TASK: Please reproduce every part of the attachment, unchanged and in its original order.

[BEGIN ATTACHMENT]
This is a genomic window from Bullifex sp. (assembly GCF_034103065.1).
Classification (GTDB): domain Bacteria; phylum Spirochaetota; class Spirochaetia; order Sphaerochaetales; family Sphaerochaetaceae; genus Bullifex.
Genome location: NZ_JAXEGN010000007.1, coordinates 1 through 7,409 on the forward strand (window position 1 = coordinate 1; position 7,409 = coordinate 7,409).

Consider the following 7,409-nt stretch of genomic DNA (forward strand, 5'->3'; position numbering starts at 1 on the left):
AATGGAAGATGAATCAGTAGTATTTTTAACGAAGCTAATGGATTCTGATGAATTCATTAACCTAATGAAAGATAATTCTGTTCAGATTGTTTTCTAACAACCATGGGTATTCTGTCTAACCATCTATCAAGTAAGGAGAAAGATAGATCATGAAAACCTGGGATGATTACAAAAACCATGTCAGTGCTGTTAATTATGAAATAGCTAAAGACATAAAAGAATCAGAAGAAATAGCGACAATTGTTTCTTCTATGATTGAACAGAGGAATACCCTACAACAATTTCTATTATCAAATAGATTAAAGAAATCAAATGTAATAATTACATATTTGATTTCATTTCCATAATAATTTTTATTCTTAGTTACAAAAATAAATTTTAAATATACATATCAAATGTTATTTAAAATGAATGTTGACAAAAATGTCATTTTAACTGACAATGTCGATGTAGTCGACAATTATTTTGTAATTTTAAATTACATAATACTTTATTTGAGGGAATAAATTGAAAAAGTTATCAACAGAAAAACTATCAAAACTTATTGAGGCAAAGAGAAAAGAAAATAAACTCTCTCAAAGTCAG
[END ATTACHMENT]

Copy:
This is a genomic window from Bullifex sp. (assembly GCF_034103065.1).
Classification (GTDB): domain Bacteria; phylum Spirochaetota; class Spirochaetia; order Sphaerochaetales; family Sphaerochaetaceae; genus Bullifex.
Genome location: NZ_JAXEGN010000007.1, coordinates 1 through 7,409 on the forward strand (window position 1 = coordinate 1; position 7,409 = coordinate 7,409).

Consider the following 7,409-nt stretch of genomic DNA (forward strand, 5'->3'; position numbering starts at 1 on the left):
AATGGAAGATGAATCAGTAGTATTTTTAACGAAGCTAATGGATTCTGATGAATTCATTAACCTAATGAAAGATAATTCTGTTCAGATTGTTTTCTAACAACCATGGGTATTCTGTCTAACCATCTATCAAGTAAGGAGAAAGATAGATCATGAAAACCTGGGATGATTACAAAAACCATGTCAGTGCTGTTAATTATGAAATAGCTAAAGACATAAAAGAATCAGAAGAAATAGCGACAATTGTTTCTTCTATGATTGAACAGAGGAATACCCTACAACAATTTCTATTATCAAATAGATTAAAGAAATCAAATGTAATAATTACATATTTGATTTCATTTCCATAATAATTTTTATTCTTAGTTACAAAAATAAATTTTAAATATACATATCAAATGTTATTTAAAATGAATGTTGACAAAAATGTCATTTTAACTGACAATGTCGATGTAGTCGACAATTATTTTGTAATTTTAAATTACATAATACTTTATTTGAGGGAATAAATTGAAAAAGTTATCAACAGAAAAACTATCAAAACTTATTGAGGCAAAGAGAAAAGAAAATAAACTCTCTCAAAGTCAG